The appellant's attorney then sought to interview Santana. Santana's lawyer refused to allow such an audience. The appellant responded to this refusal by moving for (i) a continuance to investigate the issues raised by the government's proffer, and (ii) an evidentiary hearing. The district court granted the continuance but refused to sanction an evidentiary hearing. In his sentencing memorandum, defense counsel reiterated the request for an evidentiary hearing to test the truthfulness of Santana's statements and the government's conflicting proffer. The court remained resolute, and no evidentiary hearing was ever held.
On August 2, 2002, the district court convened the disposition hearing. The court, inter alia, accepted the government's contention that the submission of the Santana letter constituted an attempt to obstruct justice and ratcheted the appellant's offense level upward by two levels for obstruction of justice. See USSG § 3C1.1, cmt. (n. 4(b)). The court also (i) prescribed a four-level upward adjustment because of the appellant's leadership role in a criminal activity involving five or more participants, id. § 3B1.1(a); (ii) factored in a two-level reduction for acceptance of responsibility, id. § 3E1.1(a); and (iii) held the appellant accountable for 62.88 grams of crack cocaine (not the 500+ grams for which the government sought to hold him responsible). These subsidiary findings yielded a total offense level of 36. Because the appellant was a first offender (Criminal History Category I), the guideline sentencing range was 188-235 months. See id. ch. 5, Pt.A (sentencing table). The court chose the low end of the range and imposed a 188-month incarcerative term. This appeal followed.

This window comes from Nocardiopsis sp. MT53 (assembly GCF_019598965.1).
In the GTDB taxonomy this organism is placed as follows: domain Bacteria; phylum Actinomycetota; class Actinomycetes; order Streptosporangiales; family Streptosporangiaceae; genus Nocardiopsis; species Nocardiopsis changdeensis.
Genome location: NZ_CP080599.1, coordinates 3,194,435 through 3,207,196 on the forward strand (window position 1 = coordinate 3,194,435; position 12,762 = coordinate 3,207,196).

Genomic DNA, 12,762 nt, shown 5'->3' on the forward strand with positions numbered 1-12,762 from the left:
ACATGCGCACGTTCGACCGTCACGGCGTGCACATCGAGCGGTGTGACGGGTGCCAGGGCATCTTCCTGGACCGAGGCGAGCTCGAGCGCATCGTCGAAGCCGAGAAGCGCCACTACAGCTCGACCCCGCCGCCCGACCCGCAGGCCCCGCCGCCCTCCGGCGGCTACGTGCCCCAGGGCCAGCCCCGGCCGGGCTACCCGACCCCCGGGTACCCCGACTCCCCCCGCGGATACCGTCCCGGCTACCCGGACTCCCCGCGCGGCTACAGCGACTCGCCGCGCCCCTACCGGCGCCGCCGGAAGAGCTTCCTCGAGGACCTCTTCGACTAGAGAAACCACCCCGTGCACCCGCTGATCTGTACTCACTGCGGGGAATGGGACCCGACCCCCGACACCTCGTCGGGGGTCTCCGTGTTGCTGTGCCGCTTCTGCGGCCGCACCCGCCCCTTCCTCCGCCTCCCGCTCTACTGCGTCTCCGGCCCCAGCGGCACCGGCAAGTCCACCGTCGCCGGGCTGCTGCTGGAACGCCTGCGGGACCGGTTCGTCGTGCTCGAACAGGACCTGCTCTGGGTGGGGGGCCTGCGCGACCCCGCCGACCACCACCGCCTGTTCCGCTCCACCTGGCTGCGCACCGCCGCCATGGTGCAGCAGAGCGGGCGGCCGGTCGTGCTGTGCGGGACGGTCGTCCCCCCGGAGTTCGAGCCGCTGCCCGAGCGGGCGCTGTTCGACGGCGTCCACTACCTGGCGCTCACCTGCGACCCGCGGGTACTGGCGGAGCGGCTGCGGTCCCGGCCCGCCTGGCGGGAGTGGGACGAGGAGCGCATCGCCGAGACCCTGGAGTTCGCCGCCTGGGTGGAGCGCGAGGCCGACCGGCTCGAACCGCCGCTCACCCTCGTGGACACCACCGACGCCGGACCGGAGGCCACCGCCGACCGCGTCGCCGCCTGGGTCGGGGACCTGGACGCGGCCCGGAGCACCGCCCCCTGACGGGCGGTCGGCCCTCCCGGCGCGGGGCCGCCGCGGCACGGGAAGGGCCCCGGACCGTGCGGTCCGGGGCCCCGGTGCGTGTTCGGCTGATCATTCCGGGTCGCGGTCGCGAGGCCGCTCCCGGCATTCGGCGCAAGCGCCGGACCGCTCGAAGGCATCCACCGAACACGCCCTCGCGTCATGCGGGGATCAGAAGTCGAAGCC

The appellant's main argument is that, given the salience of the Santana letter, the sentencing court should have granted his motion for an evidentiary hearing before finding that the letter was both false and submitted for the purpose of distorting the sentencing calculus. In his view, the letter was important to his defense in three key respects. First, by casting doubt upon what two of his cohorts, Rivera and Segura, had told the probation officer, it might have reduced the drug quantity for which he was held accountable. Second, the letter, by attacking the veracity of Rivera and Segura, tended to support his contention that he was not a leader or organizer of the criminal activity. He adds, relatedly, that without this upward role-in-the-offense adjustment, he might have been eligible for a lessened sentence under the so-called safety valve, 18 U.S.C. § 3553(f). Third — and most important — had the court credited the letter, it would not have elevated his offense level (and, thus, effectively increased his sentence) for obstruction of justice.
This appraisal vastly overstates the potential impact of the Santana letter. From what we can tell, that letter, even if credited, would have had no material effect on the issue of drug quantity — an issue that the sentencing court resolved favorably to the appellant. The same holds true for role in the offense, as the uncontested portions of the facts limned in the PSI Report abundantly justified that adjustment. And that adjustment rendered the appellant ineligible for the safety valve. See 18 U.S.C. § 3553(f)(4); USSG § 5C1.2(a)(4). In practical terms, then, the sentencing court's rejection of the Santana letter affected only the enhancement for obstruction of justice. We frame our inquiry accordingly.